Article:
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From lockdown to relaxation of covid rules: tips on looking after your mental health

This article has been amended from an article on the Migrant Information Hub and was first viewed 16th April 2021. The information has been put together by The Mental Health Foundation, which is part of the national mental health response during the coronavirus outbreak. The original article has been translated into ArabicFrenchFarsiSomaliTigrinyaUrdu, and Welsh

For many of us, the gradual easing of lockdown brings longed-for opportunities (even if at a social distance) – to see friends, play sports, resume contact with family in ‘real space’ or get back to work that we value.  But for many of us, even the happy, much anticipated changes and re-adjustment can be difficult for our mental health.  And for many others the prospect of coming out of lockdown when debate is still live about the science supporting it can be a real worry. This may especially apply to those more vulnerable to the virus and those of us with mental health concerns. 

What are the mental health challenges, and what can we do? 

We should be prepared for the fact that the end of lockdown might be as hard for us as the start was.  Just as it took us time to find ways of coping during lockdown, we should also expect that it will take time to find our way back, and to reconnect with life.  Things may not be the same as they were before.

Our mental health tips: about finding routines, staying connected, eating well, and taking exercise apply just as much now as they did at the start of lockdown – arguably even more so as we remain in a period of high stress but with more demands on us. 

Because our situations are unique to us, it is really important to try not to judge ourselves harshly based on what other people are doing. Everybody is facing uncertainty and challenge – and we have no choice but to move through it as best we can with our own coping mechanisms.  

Fear and anxiety

Fear and anxiety are possibly the most common emotional responses any of us will feel as we approach the release from lockdown. Finding a way to pull ourselves through lockdown took a lot of our emotional energy and we may have found a place that lets us cope, and that we don’t want to leave behind just yet. 

It’s important to acknowledge that these feelings are reasonable, and to expect them. It’s only by building up tolerance gently that we can move through these fears. 

If possible, take things at your own pace – but try and challenge yourself to try something different each day or every couple of days. It’s very easy to allow the seclusion that was necessary in lockdown to become deliberate isolation as lockdown ends. Celebrate small wins (and big wins) and try and keep a note of what you are achieving.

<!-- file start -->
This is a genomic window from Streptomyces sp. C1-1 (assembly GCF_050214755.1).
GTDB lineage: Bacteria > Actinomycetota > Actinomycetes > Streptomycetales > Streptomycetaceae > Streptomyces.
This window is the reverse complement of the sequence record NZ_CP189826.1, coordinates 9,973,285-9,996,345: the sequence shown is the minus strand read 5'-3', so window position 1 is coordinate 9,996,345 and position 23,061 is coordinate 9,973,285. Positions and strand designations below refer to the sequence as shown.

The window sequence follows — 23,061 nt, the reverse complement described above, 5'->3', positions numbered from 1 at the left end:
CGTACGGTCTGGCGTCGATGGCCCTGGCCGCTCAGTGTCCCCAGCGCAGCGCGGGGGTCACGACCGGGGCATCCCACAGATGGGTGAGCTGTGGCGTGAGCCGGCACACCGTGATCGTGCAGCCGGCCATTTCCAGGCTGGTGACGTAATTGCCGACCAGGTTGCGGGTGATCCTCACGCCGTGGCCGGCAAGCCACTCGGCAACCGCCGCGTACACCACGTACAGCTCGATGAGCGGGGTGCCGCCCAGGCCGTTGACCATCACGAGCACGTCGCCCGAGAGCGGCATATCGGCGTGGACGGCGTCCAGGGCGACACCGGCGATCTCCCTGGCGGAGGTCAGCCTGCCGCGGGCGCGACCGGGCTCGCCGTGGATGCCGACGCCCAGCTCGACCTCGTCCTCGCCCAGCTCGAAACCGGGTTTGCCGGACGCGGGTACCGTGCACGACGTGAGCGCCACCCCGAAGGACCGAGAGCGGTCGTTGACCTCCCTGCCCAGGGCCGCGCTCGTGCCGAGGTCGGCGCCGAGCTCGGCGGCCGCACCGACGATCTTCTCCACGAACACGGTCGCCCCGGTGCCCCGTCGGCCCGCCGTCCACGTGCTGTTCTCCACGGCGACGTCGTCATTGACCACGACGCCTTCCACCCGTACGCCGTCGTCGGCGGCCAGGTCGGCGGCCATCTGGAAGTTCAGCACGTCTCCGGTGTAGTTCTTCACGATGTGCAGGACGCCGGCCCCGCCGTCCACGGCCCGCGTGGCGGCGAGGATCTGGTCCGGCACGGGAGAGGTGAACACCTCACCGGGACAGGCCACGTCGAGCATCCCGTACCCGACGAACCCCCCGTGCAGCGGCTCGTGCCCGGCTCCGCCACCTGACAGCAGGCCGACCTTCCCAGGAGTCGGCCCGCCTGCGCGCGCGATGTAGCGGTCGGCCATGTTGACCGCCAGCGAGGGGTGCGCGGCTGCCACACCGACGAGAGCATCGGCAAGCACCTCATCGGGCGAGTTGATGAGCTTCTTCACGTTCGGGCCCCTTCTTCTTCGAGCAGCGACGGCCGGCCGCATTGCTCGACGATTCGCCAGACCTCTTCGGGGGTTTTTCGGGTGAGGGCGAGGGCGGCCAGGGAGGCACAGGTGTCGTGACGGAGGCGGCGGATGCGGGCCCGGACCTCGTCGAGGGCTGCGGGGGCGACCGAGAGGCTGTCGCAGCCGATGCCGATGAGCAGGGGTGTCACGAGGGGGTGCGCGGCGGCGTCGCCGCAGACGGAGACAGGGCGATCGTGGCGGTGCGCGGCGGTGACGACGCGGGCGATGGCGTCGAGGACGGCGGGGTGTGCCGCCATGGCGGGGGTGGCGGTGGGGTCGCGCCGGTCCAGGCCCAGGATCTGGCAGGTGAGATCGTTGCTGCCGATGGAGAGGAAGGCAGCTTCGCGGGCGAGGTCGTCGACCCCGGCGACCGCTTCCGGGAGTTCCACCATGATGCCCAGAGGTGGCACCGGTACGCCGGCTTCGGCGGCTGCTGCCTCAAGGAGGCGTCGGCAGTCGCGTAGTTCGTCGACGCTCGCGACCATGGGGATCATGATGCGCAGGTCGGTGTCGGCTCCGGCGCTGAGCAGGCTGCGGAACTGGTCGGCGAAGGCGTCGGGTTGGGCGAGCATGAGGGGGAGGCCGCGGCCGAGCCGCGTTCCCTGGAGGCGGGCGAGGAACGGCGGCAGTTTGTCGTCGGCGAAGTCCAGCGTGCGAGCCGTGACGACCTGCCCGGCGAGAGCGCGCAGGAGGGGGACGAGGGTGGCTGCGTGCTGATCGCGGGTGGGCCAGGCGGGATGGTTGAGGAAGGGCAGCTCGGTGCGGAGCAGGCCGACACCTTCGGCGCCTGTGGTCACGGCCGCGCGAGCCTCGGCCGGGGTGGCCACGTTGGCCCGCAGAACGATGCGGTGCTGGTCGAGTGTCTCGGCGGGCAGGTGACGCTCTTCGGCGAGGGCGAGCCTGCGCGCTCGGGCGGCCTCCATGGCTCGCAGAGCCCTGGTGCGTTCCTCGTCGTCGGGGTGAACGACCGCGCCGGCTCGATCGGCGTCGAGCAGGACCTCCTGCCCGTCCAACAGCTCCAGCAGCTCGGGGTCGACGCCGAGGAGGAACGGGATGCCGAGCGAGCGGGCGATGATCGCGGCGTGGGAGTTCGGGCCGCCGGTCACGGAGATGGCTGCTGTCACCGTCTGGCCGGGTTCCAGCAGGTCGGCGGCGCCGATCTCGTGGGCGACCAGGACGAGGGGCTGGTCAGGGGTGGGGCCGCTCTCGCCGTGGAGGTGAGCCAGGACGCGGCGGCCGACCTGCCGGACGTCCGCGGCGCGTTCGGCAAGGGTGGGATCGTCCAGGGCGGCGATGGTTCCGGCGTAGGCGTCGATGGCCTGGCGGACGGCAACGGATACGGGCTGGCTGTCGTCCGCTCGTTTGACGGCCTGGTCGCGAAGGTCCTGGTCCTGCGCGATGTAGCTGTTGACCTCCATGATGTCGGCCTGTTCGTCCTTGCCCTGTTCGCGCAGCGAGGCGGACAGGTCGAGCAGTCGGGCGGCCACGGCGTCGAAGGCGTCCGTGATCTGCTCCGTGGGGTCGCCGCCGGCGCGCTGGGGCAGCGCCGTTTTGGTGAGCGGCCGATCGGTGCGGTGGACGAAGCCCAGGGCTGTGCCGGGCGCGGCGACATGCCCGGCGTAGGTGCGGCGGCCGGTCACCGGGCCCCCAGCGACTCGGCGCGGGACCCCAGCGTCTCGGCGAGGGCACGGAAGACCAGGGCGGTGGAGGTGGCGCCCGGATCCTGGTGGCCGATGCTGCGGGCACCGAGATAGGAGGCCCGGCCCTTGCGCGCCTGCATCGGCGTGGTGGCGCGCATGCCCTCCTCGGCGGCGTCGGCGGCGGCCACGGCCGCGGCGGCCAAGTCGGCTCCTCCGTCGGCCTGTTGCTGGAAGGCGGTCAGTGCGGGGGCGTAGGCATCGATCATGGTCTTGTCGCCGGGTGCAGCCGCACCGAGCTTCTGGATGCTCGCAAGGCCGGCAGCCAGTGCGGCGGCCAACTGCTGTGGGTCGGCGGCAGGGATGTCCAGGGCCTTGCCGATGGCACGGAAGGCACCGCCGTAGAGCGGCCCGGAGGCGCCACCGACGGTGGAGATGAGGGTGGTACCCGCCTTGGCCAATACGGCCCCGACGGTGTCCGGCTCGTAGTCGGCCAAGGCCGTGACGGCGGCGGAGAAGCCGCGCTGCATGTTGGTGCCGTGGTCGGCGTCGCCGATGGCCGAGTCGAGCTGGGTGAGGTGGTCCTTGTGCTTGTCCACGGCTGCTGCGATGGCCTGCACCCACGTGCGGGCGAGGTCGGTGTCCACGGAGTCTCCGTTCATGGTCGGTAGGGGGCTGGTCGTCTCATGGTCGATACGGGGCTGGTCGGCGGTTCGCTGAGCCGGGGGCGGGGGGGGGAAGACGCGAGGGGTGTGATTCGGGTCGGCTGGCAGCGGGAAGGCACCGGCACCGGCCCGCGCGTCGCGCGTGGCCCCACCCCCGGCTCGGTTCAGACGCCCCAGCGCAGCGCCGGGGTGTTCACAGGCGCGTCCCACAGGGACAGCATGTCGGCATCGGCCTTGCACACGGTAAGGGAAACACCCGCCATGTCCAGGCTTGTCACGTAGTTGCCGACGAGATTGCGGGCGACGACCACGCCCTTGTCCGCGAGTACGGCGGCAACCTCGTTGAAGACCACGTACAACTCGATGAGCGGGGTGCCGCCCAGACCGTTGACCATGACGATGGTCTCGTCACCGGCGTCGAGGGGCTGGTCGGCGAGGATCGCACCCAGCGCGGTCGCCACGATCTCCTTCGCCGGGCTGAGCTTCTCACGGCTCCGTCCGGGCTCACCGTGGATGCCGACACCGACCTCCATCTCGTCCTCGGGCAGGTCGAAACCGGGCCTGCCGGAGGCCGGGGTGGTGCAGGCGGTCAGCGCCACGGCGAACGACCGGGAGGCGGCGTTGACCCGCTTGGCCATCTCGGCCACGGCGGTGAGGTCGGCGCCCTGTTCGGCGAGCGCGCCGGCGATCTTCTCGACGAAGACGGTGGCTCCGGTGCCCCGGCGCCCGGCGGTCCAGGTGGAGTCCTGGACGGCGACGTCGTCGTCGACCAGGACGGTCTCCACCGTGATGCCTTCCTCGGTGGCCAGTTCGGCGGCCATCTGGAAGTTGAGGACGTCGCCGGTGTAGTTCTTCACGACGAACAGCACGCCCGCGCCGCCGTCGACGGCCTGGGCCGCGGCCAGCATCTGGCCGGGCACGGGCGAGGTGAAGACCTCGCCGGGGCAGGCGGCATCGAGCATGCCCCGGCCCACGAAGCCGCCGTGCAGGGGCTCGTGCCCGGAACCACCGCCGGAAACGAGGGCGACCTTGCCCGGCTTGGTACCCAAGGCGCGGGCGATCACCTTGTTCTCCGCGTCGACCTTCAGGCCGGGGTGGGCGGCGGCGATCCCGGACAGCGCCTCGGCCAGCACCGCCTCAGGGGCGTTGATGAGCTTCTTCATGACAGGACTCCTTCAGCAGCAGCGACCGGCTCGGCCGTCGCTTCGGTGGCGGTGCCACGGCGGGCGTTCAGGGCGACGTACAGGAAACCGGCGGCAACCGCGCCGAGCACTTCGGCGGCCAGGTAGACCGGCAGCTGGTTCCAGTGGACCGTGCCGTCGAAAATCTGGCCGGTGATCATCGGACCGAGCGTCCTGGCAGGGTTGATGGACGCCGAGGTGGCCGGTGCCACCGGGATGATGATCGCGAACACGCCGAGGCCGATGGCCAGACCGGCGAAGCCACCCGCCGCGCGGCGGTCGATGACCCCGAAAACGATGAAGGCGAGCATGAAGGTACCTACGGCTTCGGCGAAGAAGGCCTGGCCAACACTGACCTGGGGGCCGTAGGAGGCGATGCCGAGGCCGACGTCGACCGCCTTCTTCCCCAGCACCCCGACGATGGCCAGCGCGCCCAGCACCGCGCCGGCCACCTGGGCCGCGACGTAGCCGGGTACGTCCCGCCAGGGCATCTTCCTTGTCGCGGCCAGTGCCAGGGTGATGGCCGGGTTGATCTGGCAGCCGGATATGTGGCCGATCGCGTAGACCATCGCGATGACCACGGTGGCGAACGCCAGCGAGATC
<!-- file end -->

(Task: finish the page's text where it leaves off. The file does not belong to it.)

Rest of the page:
Tips on coping with fear and anxiety

Control what can be controlled – there are a lot of things you can’t control that cause you fear and anxiety – but there are some things you can manage or plan for. Having an action plan for managing things you might find difficult can help.   

Pace yourself – recognising that you need to go at the right pace for you is important. Don’t let others bully or pressure you into doing things you don’t want to – but try not to let that be an excuse not to push yourself, especially when it comes to reconnecting with friends safely, outside your home, when rules allow and the time is also right for you. It can be hard to let others move forward without you – maybe your child wants to see friends or needs to return to work, but you can’t. It’s important to discuss concerns with those close to you, but also to allow other people space to move at their own pace.    

Build up tolerance – try doing something that challenges you every day, or every few days. Don’t beat yourself up if it doesn’t go well but keep at it. Keep a note of things you’ve achieved, enjoyed or surprised yourself doing.  

Vary your routines – try and vary your routines so that you see different people and encounter different situations. If one supermarket makes you nervous, try another. If a walk at one time of the day is very busy, try mixing walks at busy times with walks at quieter times.  

Talk to work – Many workplaces are allowing more flexible working even if people need to return. If you are finding it hard to get to work, or do particular shifts or activities because of anxiety or fear, speak to your manager or a colleague you trust if that feels right. If you have or have had longer term mental health problems, you may be entitled to reasonable adjustments as a disabled person under the Equality Act. Even if you haven’t disclosed before, if it feels safe to do so now you might be able to benefit from doing so. 

Coping with uncertainty

Focus on the present – you can only do your best with what you have today. With regulations changing frequently, and lots of conflicting media discussions, try and keep a focus on the moment. Mindfulness meditation is one way of bringing your mind back to the present moment.  

Bring things that are certain back into focus – whilst a lot of things are uncertain at the moment, there are also things to be hopeful about. Try to record and appreciate good things as they happen. Try and take opportunities to reset and relax. 

Talk to people you trust – it’s important to talk about how you feel. Don’t dismiss your concerns or judge yourself too harshly. You may also be able to find your tribe online, but try and get outside perspectives too. 

To read the full article which also covers picking up social lives, looking after children and family, and grief, click here.

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